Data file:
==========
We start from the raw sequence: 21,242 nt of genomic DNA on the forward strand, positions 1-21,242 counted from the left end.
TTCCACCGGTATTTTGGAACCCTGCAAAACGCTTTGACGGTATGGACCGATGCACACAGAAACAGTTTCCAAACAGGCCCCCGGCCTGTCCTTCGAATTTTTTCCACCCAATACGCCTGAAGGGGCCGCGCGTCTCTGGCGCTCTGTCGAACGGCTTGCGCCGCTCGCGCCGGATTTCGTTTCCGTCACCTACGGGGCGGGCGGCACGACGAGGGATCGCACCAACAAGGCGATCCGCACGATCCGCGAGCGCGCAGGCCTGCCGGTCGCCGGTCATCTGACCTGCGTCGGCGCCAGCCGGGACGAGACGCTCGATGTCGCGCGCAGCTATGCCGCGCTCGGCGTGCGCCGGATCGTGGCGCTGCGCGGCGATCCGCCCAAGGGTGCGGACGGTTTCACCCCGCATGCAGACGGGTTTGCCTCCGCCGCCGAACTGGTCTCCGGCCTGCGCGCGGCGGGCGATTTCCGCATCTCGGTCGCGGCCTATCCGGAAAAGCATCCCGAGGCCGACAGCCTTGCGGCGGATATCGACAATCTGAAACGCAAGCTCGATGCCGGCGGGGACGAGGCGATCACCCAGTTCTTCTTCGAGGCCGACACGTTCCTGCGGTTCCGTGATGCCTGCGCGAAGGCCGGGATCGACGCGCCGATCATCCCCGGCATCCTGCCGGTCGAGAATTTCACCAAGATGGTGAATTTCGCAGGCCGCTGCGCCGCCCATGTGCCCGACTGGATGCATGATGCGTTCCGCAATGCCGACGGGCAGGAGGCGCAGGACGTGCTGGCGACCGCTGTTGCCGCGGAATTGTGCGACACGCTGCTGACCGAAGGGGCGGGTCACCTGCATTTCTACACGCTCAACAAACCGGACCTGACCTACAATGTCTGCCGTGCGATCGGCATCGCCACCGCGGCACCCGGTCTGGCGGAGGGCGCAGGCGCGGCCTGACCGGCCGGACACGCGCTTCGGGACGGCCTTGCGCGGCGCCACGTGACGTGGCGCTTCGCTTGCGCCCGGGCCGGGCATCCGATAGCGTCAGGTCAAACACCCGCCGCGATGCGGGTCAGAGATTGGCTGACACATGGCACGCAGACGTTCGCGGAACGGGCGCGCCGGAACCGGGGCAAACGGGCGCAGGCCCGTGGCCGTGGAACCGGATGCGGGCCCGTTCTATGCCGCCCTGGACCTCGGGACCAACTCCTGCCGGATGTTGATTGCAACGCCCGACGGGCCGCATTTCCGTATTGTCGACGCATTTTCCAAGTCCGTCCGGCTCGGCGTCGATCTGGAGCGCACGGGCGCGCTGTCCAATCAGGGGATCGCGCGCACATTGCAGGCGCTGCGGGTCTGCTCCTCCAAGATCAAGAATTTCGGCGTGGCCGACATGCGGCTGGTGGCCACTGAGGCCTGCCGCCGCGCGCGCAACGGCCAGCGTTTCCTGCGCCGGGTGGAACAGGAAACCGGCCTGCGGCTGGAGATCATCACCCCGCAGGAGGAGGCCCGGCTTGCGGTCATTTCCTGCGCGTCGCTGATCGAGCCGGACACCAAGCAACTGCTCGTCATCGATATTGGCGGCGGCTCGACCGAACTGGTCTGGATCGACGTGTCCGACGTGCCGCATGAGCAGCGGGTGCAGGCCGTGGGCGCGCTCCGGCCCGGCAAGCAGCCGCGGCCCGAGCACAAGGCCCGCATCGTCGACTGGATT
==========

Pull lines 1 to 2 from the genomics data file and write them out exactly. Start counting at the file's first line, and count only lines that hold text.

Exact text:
We start from the raw sequence: 21,242 nt of genomic DNA on the forward strand, positions 1-21,242 counted from the left end.
TTCCACCGGTATTTTGGAACCCTGCAAAACGCTTTGACGGTATGGACCGATGCACACAGAAACAGTTTCCAAACAGGCCCCCGGCCTGTCCTTCGAATTTTTTCCACCCAATACGCCTGAAGGGGCCGCGCGTCTCTGGCGCTCTGTCGAACGGCTTGCGCCGCTCGCGCCGGATTTCGTTTCCGTCACCTACGGGGCGGGCGGCACGACGAGGGATCGCACCAACAAGGCGATCCGCACGATCCGCGAGCGCGCAGGCCTGCCGGTCGCCGGTCATCTGACCTGCGTCGGCGCCAGCCGGGACGAGACGCTCGATGTCGCGCGCAGCTATGCCGCGCTCGGCGTGCGCCGGATCGTGGCGCTGCGCGGCGATCCGCCCAAGGGTGCGGACGGTTTCACCCCGCATGCAGACGGGTTTGCCTCCGCCGCCGAACTGGTCTCCGGCCTGCGCGCGGCGGGCGATTTCCGCATCTCGGTCGCGGCCTATCCGGAAAAGCATCCCGAGGCCGACAGCCTTGCGGCGGATATCGACAATCTGAAACGCAAGCTCGATGCCGGCGGGGACGAGGCGATCACCCAGTTCTTCTTCGAGGCCGACACGTTCCTGCGGTTCCGTGATGCCTGCGCGAAGGCCGGGATCGACGCGCCGATCATCCCCGGCATCCTGCCGGTCGAGAATTTCACCAAGATGGTGAATTTCGCAGGCCGCTGCGCCGCCCATGTGCCCGACTGGATGCATGATGCGTTCCGCAATGCCGACGGGCAGGAGGCGCAGGACGTGCTGGCGACCGCTGTTGCCGCGGAATTGTGCGACACGCTGCTGACCGAAGGGGCGGGTCACCTGCATTTCTACACGCTCAACAAACCGGACCTGACCTACAATGTCTGCCGTGCGATCGGCATCGCCACCGCGGCACCCGGTCTGGCGGAGGGCGCAGGCGCGGCCTGACCGGCCGGACACGCGCTTCGGGACGGCCTTGCGCGGCGCCACGTGACGTGGCGCTTCGCTTGCGCCCGGGCCGGGCATCCGATAGCGTCAGGTCAAACACCCGCCGCGATGCGGGTCAGAGATTGGCTGACACATGGCACGCAGACGTTCGCGGAACGGGCGCGCCGGAACCGGGGCAAACGGGCGCAGGCCCGTGGCCGTGGAACCGGATGCGGGCCCGTTCTATGCCGCCCTGGACCTCGGGACCAACTCCTGCCGGATGTTGATTGCAACGCCCGACGGGCCGCATTTCCGTATTGTCGACGCATTTTCCAAGTCCGTCCGGCTCGGCGTCGATCTGGAGCGCACGGGCGCGCTGTCCAATCAGGGGATCGCGCGCACATTGCAGGCGCTGCGGGTCTGCTCCTCCAAGATCAAGAATTTCGGCGTGGCCGACATGCGGCTGGTGGCCACTGAGGCCTGCCGCCGCGCGCGCAACGGCCAGCGTTTCCTGCGCCGGGTGGAACAGGAAACCGGCCTGCGGCTGGAGATCATCACCCCGCAGGAGGAGGCCCGGCTTGCGGTCATTTCCTGCGCGTCGCTGATCGAGCCGGACACCAAGCAACTGCTCGTCATCGATATTGGCGGCGGCTCGACCGAACTGGTCTGGATCGACGTGTCCGACGTGCCGCATGAGCAGCGGGTGCAGGCCGTGGGCGCGCTCCGGCCCGGCAAGCAGCCGCGGCCCGAGCACAAGGCCCGCATCGTCGACTGGATT